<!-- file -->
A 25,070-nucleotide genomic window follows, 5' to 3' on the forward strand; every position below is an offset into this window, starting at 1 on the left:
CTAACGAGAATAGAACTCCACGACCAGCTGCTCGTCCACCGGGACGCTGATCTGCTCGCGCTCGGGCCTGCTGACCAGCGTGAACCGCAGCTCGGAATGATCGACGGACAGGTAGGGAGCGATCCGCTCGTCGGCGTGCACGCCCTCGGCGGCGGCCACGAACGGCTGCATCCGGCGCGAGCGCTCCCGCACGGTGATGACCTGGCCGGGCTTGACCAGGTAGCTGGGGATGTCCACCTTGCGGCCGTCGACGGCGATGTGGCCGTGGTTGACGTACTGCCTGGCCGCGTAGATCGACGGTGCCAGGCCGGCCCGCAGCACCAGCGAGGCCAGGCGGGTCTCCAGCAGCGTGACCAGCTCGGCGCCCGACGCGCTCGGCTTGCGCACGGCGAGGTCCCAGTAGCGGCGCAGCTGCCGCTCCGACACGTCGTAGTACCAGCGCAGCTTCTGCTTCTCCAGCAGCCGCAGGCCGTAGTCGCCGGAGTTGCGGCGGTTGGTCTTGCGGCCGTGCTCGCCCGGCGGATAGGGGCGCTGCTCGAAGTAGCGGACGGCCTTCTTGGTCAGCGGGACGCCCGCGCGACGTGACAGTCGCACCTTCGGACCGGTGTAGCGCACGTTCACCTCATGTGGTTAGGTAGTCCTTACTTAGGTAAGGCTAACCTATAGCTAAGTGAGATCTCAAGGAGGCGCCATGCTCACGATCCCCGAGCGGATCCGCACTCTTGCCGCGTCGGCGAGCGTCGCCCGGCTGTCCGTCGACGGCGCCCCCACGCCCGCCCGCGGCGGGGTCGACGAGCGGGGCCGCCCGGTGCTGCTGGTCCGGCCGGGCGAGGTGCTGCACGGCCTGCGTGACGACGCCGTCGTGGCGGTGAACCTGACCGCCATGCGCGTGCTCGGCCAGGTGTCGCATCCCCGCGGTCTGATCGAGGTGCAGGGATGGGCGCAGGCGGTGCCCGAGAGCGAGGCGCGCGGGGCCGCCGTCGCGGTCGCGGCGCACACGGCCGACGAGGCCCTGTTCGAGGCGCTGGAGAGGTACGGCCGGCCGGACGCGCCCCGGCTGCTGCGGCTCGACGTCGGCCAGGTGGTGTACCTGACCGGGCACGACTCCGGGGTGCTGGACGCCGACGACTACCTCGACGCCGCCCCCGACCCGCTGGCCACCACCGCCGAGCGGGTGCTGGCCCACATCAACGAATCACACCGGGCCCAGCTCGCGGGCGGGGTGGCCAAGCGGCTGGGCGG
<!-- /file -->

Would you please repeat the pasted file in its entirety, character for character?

A 25,070-nucleotide genomic window follows, 5' to 3' on the forward strand; every position below is an offset into this window, starting at 1 on the left:
CTAACGAGAATAGAACTCCACGACCAGCTGCTCGTCCACCGGGACGCTGATCTGCTCGCGCTCGGGCCTGCTGACCAGCGTGAACCGCAGCTCGGAATGATCGACGGACAGGTAGGGAGCGATCCGCTCGTCGGCGTGCACGCCCTCGGCGGCGGCCACGAACGGCTGCATCCGGCGCGAGCGCTCCCGCACGGTGATGACCTGGCCGGGCTTGACCAGGTAGCTGGGGATGTCCACCTTGCGGCCGTCGACGGCGATGTGGCCGTGGTTGACGTACTGCCTGGCCGCGTAGATCGACGGTGCCAGGCCGGCCCGCAGCACCAGCGAGGCCAGGCGGGTCTCCAGCAGCGTGACCAGCTCGGCGCCCGACGCGCTCGGCTTGCGCACGGCGAGGTCCCAGTAGCGGCGCAGCTGCCGCTCCGACACGTCGTAGTACCAGCGCAGCTTCTGCTTCTCCAGCAGCCGCAGGCCGTAGTCGCCGGAGTTGCGGCGGTTGGTCTTGCGGCCGTGCTCGCCCGGCGGATAGGGGCGCTGCTCGAAGTAGCGGACGGCCTTCTTGGTCAGCGGGACGCCCGCGCGACGTGACAGTCGCACCTTCGGACCGGTGTAGCGCACGTTCACCTCATGTGGTTAGGTAGTCCTTACTTAGGTAAGGCTAACCTATAGCTAAGTGAGATCTCAAGGAGGCGCCATGCTCACGATCCCCGAGCGGATCCGCACTCTTGCCGCGTCGGCGAGCGTCGCCCGGCTGTCCGTCGACGGCGCCCCCACGCCCGCCCGCGGCGGGGTCGACGAGCGGGGCCGCCCGGTGCTGCTGGTCCGGCCGGGCGAGGTGCTGCACGGCCTGCGTGACGACGCCGTCGTGGCGGTGAACCTGACCGCCATGCGCGTGCTCGGCCAGGTGTCGCATCCCCGCGGTCTGATCGAGGTGCAGGGATGGGCGCAGGCGGTGCCCGAGAGCGAGGCGCGCGGGGCCGCCGTCGCGGTCGCGGCGCACACGGCCGACGAGGCCCTGTTCGAGGCGCTGGAGAGGTACGGCCGGCCGGACGCGCCCCGGCTGCTGCGGCTCGACGTCGGCCAGGTGGTGTACCTGACCGGGCACGACTCCGGGGTGCTGGACGCCGACGACTACCTCGACGCCGCCCCCGACCCGCTGGCCACCACCGCCGAGCGGGTGCTGGCCCACATCAACGAATCACACCGGGCCCAGCTCGCGGGCGGGGTGGCCAAGCGGCTGGGCGG